So, what does Beats do with this information? It enables them to tailor the music content to each individual user. With information about the user’s gender and date of birth they can offer certain music: it’s more likely that a 12 year old would like Justin Bieber than somebody in their thirties or forties. Beats can also offer hints that relate to their music taste.
These user insights empower Beats to provide users with content that is relevant, leading to longer usage sessions as well as returning users. If you personalize the user experience, users will perceive it as more meaningful and use it more often.
For Beats by Dr. Dre it’s easy to get information about the user’s needs, but what if you deal with a service that’s more confidential in nature? Think about services like banks, insurance and health services.
Onboarding in finance
A bank gains only limited insight into your specific needs by analyzing your spending behavior. They can see where you bought your products and whether it was online or offline, but this isn’t enough information to create a good personalized experience. How can you gain a better understanding of these users? It would be weird to just ask “how much did you spend last month?” for example. At Edenspiekermann, we were challenged with this problem by one of our clients.
After conducting user research we found out that it’s important to ask questions in the right way and at the right time. The questions should be at a higher level of abstraction. For example: “How often do you go shopping?” “When you’re shopping, how often do you buy something for your friends?” In short, ask questions in a recognizable story format. Through these questions you can get information about the users’ spending habits, their attitude towards money, financial risk, and how the users want to be supported in their financial situation.
As soon as you get an understanding of how a user sees their own financial situation, and how he or she wants to be supported, you can tailor the way you communicate. Basically, categorize people as certain user types. Within an interface you can change how to show different information to different kinds of users, improving the digital service and therefore the relationship between bank and customer.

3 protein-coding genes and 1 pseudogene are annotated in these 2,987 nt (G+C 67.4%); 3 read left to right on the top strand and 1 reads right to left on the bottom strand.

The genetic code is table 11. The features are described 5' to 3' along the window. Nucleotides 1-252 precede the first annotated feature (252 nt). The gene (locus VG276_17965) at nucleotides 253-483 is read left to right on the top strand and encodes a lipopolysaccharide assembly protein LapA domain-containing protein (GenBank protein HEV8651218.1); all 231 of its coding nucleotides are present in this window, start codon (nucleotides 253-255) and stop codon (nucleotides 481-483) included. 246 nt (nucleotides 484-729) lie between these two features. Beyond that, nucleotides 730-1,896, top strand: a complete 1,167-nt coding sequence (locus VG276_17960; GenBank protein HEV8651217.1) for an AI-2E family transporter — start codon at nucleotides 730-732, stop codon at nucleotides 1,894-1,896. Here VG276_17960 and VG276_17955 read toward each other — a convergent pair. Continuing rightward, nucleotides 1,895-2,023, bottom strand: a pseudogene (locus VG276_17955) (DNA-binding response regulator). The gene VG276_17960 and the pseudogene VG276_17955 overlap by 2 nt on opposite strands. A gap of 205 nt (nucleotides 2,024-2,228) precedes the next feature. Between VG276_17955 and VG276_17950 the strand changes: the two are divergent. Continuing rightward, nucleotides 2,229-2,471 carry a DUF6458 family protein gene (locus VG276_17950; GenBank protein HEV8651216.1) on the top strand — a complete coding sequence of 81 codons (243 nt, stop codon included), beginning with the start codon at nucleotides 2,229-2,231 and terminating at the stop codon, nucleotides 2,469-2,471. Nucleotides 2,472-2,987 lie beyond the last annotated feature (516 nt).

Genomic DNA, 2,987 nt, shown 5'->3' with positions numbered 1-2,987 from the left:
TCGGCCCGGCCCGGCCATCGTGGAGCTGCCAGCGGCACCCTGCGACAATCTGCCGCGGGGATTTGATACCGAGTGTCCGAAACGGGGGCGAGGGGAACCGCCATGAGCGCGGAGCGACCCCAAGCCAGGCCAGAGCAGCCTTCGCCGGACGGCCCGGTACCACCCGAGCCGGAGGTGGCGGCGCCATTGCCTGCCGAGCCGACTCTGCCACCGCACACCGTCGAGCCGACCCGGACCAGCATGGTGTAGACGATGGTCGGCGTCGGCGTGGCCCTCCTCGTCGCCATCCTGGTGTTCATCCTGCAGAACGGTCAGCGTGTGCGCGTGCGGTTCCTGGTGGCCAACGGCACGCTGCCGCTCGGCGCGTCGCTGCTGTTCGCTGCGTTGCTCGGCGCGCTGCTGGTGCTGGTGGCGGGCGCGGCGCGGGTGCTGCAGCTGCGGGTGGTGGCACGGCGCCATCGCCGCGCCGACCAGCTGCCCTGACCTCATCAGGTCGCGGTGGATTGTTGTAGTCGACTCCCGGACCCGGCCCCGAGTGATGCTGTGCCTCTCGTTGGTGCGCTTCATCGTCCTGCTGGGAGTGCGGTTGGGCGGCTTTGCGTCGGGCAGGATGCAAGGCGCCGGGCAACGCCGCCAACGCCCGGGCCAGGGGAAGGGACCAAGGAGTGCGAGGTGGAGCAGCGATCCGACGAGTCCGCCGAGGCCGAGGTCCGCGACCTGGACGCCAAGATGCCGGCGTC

Onboarding and gamification
To create a successful onboarding system, you can use certain gamification methods. Addings tools that enable users to compare them to other users via progress bars, for example. By offering hints like “You’re 90% on your way to having a rockstar profile.” or “Your friends have a profile rating of 8, yours is currently 6.” Through methods like these, you can encourage people to do more with their profiles. A great example of how to target your users and foster loyalty is seen with Linkedin, and how it encourages users to build up their profiles.
A good onboarding process enables users to easily understand a website or app. At the same time, it gives companies information about the users that they can use to provide them with personalized interfaces. Asking meaningful questions is key to making this a success. Also, not all services benefit from the same type of onboarding experience. Services with more private content should ask more storified questions. With music or news apps you can ask more direct questions because these opinions and tastes have a less confidential nature.
The third blog in the personalized experiences series is coming soon!